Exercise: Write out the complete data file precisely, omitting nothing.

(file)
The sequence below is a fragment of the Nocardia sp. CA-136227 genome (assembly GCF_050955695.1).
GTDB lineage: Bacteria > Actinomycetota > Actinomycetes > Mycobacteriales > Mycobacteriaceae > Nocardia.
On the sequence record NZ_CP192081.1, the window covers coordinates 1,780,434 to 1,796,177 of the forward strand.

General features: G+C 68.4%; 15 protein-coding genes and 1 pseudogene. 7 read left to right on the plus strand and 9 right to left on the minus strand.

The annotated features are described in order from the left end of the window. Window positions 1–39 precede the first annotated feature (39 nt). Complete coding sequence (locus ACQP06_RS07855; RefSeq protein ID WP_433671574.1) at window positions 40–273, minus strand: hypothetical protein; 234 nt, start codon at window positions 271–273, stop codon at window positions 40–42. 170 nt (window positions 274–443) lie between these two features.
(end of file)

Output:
The sequence below is a fragment of the Nocardia sp. CA-136227 genome (assembly GCF_050955695.1).
GTDB lineage: Bacteria > Actinomycetota > Actinomycetes > Mycobacteriales > Mycobacteriaceae > Nocardia.
On the sequence record NZ_CP192081.1, the window covers coordinates 1,780,434 to 1,796,177 of the forward strand.

General features: G+C 68.4%; 15 protein-coding genes and 1 pseudogene. 7 read left to right on the plus strand and 9 right to left on the minus strand.

The annotated features are described in order from the left end of the window. Window positions 1–39 precede the first annotated feature (39 nt). Complete coding sequence (locus ACQP06_RS07855; RefSeq protein ID WP_433671574.1) at window positions 40–273, minus strand: hypothetical protein; 234 nt, start codon at window positions 271–273, stop codon at window positions 40–42. 170 nt (window positions 274–443) lie between these two features.